Holding on to Autonomy: Social Work and Anthropology PhD student examines medical aid in dying

Wayne State University School of Social Work and Anthropology (SWAN) doctoral student Caitlin Cassady was recently selected to receive a research stimulus grant by the Provost's Social & Behavioral Determinants of Health (SBDH) Steering Committee for her project “Medical aid in dying: physician beliefs, practices, and respect for autonomy”.

Caitlin Cassady smiling outsideCassady was one of five junior faculty and doctoral students selected to receive $5,000 over the course of a year as part of the 2021 Research Stimulus Program. The SBDH Steering Committee selected projects which took an interprofessional approach to exploring social and behavioral factor interactions and their impact on public health. 

As a SWAN student, Cassady is no stranger to the advantage of multidisciplinary collaborations and the impact they can have on research. “My social work background brought me to the topic of medical aid in dying (MAID) and my anthropology work has really helped with methodology and theory perspectives on ‘choice’ and ‘autonomy’ in medical situations.” As a social worker in Oregon, Cassady worked with an individual who utilized MAID, also called aid-in-dying or assisted suicide. MAID, defined as “a physician providing, at the patient’s request, a prescription for a lethal dose of medication that the patient can self-administer by ingestion, with the explicit intention of ending life” (AAHPM Board of Directors, 2016, para. 2), has been an option for Oregon patients since the late 1990’s. “My experience as a hospice social worker in a state where MAID is legal also gave me some on-the-ground knowledge of the process, barriers, what conversations might actually look like, and other things that an anthropologist only gets by doing ethnography.”

Autonomy, “to act with understanding, intention, and free from control” (Beauchamp & Childress, 2001), is a major focus of Cassady’s study as it is a central concern for both advocates and opponents of MAID, and for dying persons and their families in general. A recent national survey using data from the American Medical Association’s physician database revealed that the majority of physicians surveyed (49%) believed that people request MAID because of pain (Hetzler, 2019, p. 581). However, data from actual MAID cases indicates that existential issues such as loss of autonomy are at least as important (Ganzini et al., 2009), or much more important than concerns about pain. Oregon’s most recent annual report supports the importance of autonomy indicating that 90.6% of people requesting MAID from 1998-2020 were concerned with losing autonomy, compared with just 27.4% from that same time span who cited pain as a concern (Oregon Public Health Division, 2021, p.12). “While I am studying MAID specifically, I am hoping that some of the insights gained about how doctors view themselves as respecting autonomy may also inform future research about other non-normative or stigmatized death situations.”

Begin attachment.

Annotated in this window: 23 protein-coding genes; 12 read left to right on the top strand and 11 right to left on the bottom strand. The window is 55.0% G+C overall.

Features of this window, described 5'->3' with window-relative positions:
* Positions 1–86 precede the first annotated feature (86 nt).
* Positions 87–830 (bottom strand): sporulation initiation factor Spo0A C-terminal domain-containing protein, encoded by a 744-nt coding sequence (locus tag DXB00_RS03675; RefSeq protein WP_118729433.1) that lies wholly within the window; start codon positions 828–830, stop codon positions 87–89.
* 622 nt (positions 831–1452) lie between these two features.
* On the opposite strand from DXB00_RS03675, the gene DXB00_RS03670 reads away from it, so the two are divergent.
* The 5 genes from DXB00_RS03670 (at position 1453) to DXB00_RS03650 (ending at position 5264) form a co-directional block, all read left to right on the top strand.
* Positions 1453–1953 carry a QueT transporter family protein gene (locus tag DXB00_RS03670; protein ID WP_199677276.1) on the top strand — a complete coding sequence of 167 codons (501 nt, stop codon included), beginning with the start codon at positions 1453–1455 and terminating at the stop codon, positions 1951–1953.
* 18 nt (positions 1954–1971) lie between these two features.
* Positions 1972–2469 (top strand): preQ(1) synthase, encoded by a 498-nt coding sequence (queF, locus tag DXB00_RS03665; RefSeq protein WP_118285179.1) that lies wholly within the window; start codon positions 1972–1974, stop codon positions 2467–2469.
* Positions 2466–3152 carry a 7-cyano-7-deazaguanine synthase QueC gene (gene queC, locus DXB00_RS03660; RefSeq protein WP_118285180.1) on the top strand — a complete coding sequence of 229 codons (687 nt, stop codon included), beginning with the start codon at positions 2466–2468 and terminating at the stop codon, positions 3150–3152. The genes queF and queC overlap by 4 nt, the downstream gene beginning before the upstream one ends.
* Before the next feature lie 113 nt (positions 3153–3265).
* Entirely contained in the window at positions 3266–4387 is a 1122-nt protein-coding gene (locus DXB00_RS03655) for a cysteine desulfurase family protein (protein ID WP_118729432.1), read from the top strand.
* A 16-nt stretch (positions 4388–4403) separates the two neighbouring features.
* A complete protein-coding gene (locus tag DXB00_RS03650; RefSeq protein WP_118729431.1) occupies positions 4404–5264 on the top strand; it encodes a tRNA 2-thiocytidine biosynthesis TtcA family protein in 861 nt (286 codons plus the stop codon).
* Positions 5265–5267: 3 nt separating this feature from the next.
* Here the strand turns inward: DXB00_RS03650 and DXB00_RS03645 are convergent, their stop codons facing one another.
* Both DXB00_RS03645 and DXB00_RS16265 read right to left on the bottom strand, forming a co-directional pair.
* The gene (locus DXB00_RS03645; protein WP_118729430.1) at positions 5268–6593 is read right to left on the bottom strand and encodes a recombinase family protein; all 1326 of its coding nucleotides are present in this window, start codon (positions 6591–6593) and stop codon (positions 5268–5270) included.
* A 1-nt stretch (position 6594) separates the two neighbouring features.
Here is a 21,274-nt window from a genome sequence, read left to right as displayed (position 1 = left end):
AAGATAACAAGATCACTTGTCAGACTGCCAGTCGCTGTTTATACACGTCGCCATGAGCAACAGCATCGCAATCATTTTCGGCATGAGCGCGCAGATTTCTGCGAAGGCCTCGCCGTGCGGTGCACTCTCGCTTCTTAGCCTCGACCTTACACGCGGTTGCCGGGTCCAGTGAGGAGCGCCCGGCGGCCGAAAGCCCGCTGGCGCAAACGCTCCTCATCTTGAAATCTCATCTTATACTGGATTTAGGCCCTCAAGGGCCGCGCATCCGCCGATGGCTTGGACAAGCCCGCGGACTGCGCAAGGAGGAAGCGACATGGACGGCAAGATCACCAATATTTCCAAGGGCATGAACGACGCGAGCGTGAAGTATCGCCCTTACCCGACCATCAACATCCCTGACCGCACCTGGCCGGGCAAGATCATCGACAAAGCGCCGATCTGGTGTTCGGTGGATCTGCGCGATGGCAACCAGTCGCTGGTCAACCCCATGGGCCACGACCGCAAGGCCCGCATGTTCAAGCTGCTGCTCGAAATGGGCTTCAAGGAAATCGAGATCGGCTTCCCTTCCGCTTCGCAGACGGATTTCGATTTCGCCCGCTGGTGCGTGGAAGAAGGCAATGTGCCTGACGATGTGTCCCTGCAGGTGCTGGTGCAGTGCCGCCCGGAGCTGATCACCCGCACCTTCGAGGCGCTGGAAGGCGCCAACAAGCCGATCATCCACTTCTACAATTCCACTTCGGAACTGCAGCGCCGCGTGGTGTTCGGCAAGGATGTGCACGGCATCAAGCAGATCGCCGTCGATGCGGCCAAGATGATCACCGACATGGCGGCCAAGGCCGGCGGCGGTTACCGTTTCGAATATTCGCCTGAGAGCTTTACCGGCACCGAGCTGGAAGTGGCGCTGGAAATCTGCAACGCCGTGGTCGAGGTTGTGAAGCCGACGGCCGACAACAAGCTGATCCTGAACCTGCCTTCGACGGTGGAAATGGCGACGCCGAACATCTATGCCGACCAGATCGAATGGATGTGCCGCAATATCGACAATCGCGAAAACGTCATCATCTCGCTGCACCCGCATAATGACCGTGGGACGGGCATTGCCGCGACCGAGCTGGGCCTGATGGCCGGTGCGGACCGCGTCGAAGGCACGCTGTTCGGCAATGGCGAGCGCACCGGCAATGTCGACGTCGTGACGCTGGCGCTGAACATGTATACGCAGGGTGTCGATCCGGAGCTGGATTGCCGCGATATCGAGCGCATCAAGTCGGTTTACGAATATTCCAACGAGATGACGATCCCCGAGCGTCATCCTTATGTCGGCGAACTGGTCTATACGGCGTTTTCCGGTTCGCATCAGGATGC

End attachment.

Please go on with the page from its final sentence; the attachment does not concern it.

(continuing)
As an increasing number of patients across North America gain access to MAID, the need for further research on the subject becomes ever more pressing. According to Compassion and Choices, MAID is now legal in 11 US jurisdictions (10 states and Washington D.C.) and there is pending legislation in 12 more states (2021). “Although more states in the U.S. have legalized MAID in the last few years, a person has to be expected to die fairly soon in order to request it. This is not the case however in Canada where patients simply need to have a grievous and irremediable medical condition” (Government of Canada, 2021). In 2023, Canada will begin allowing people who suffer solely from mental illness to request MAID. “There is some really important research on this topic already but we need to understand so much more, especially regarding practitioners. Much of the existing knowledge on physicians’ beliefs, understandings, and concerns about MAID has been gleaned from one-shot survey responses. Interviews, and especially narratives, add rich new data to understand this emerging and evolving practice.”